Long before the first early vote was cast in the November 2020 general election, the lengthy campaign season offered its own challenges to fairness and democracy. None of them were as dramatic or injurious to democratic norms as the post-election assault on the legitimacy of Joe Biden’s election. But this does not mean that the rest of the 2020 campaign should fade away without serious analysis and discussion of potential avenues for reform.
Little in American political life is as ad hoc as the way that we nominate presidential candidates. Over the last six decades, the transformation in how we choose presidents has been based on happenstance as much as rational design. There is no good reason, for example, why the campaign calendar should begin with the unrepresentative Iowa caucuses, other than that Jimmy Carter put them on the political map in 1976 with his surprise win after intense campaigning.
As a result, and to the detriment of our democracy, many aspects of the system reflect the law of unintended consequences. Southern Democrats created the first Super Tuesday in 1984 by grouping together their states’ primaries in an effort to encourage the nomination of a moderate like Ohio Sen. John Glenn. Instead, the Democrats nominated liberal Walter Mondale. But the front-loading of the primary calendar has become a quadrennial tradition as states — in a desperate effort for relevance — cluster their primaries on the same dizzying Tuesday in early March.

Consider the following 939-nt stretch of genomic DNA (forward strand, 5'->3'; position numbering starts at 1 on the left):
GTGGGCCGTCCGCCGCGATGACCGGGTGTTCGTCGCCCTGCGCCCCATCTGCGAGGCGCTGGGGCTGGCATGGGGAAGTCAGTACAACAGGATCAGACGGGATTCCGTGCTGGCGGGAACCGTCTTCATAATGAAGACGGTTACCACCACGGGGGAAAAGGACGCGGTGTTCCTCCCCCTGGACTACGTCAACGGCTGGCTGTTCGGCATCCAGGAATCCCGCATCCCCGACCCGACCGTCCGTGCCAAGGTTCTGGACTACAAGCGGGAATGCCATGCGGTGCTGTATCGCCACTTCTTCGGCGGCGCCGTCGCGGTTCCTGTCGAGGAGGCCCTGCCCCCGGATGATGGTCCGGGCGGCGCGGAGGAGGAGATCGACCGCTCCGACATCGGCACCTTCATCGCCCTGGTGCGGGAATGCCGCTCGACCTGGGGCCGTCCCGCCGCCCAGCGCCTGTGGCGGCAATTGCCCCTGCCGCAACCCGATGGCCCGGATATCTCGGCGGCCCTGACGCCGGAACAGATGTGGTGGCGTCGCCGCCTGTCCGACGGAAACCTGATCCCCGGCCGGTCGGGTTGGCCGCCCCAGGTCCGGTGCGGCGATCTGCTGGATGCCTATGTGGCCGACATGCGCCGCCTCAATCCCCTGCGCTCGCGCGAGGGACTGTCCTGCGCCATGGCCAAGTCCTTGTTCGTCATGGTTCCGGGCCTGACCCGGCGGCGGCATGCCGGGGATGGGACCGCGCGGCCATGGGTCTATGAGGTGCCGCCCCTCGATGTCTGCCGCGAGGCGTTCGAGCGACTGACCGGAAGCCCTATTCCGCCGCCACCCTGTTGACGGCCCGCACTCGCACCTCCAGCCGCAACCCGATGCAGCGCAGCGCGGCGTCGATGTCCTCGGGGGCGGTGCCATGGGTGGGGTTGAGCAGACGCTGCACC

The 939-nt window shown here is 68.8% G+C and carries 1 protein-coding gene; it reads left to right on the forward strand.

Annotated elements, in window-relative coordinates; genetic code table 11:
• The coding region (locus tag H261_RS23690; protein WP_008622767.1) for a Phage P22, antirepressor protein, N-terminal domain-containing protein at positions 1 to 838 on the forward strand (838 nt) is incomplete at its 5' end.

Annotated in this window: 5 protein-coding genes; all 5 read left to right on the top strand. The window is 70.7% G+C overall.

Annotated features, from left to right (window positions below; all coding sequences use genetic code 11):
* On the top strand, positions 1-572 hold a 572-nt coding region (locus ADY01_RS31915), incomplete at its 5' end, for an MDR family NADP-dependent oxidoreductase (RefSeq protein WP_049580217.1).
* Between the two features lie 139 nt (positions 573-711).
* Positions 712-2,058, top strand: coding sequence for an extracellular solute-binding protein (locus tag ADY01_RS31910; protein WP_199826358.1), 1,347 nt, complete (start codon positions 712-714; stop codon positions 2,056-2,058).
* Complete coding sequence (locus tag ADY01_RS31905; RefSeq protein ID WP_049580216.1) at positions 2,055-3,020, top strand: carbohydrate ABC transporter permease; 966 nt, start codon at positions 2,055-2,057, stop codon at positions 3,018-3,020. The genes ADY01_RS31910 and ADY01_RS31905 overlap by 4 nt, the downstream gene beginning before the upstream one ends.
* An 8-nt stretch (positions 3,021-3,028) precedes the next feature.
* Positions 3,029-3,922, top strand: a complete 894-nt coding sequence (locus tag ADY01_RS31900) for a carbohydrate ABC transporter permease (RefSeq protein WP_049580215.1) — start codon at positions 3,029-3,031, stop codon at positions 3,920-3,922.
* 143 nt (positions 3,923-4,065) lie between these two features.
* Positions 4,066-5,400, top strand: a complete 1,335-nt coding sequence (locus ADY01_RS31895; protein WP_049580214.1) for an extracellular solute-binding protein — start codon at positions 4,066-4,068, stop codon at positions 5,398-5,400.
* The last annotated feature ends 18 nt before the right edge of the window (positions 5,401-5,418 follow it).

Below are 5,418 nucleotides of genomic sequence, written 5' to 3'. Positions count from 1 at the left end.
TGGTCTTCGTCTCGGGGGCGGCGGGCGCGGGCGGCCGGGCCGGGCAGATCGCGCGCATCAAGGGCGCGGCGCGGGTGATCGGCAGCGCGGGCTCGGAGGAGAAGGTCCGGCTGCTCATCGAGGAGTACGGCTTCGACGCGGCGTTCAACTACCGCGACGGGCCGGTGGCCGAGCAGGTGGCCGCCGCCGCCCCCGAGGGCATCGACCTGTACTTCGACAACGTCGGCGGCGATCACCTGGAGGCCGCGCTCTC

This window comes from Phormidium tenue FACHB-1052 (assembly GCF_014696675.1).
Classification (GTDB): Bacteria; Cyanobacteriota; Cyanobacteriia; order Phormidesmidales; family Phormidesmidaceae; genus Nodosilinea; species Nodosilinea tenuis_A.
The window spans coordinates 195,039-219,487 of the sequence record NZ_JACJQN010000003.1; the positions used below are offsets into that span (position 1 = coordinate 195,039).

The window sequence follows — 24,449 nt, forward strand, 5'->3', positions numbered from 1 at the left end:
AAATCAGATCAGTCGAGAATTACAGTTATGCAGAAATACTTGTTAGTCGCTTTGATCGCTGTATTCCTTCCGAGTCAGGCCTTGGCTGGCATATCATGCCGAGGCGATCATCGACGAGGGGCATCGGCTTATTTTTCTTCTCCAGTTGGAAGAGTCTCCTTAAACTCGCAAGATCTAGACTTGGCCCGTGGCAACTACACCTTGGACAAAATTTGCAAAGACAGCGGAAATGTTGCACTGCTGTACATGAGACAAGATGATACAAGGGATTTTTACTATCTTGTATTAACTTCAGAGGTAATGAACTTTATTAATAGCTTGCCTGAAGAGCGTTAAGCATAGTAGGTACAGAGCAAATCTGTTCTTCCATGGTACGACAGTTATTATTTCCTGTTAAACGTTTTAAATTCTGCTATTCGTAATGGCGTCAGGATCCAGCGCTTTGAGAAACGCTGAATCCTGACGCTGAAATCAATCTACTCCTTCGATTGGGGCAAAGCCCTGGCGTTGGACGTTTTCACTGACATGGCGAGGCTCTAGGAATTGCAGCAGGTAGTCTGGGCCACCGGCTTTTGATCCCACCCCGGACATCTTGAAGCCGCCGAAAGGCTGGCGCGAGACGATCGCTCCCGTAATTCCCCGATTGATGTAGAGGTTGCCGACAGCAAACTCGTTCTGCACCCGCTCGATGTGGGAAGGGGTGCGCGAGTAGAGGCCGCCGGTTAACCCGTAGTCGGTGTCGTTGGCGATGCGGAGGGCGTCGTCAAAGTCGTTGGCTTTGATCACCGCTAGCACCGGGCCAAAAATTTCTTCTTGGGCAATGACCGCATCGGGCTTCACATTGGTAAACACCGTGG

I have been covering national politics for four decades and 11 presidential races. Over the years, I have become concerned that the system under which we nominate presidential candidates does not enhance democracy or voter deliberation. What follows are nonpartisan thoughts about plausible reforms for 2024 and 2028, regardless of who is running for president in either party. These ideas are presented with modesty since many of the problems are knotty. And even though the topic is beyond the purview of this essay, my cherished profession of political journalism is culpable as well amid the current crisis of democracy.
This essay is an update of a report that I wrote for the Brennan Center in 2017, “The Chosen One: Thoughts on a Better, Fairer, and Smarter Way to Pick Presidential Nominees.” The 2020 campaign and further reflections on the turbulence of the Trump era have prompted me to modify some of the ideas that I advanced in that prior report. But my goal — then and now — is to bring as much democracy and deliberation as possible to the way that we nominate and elect presidents.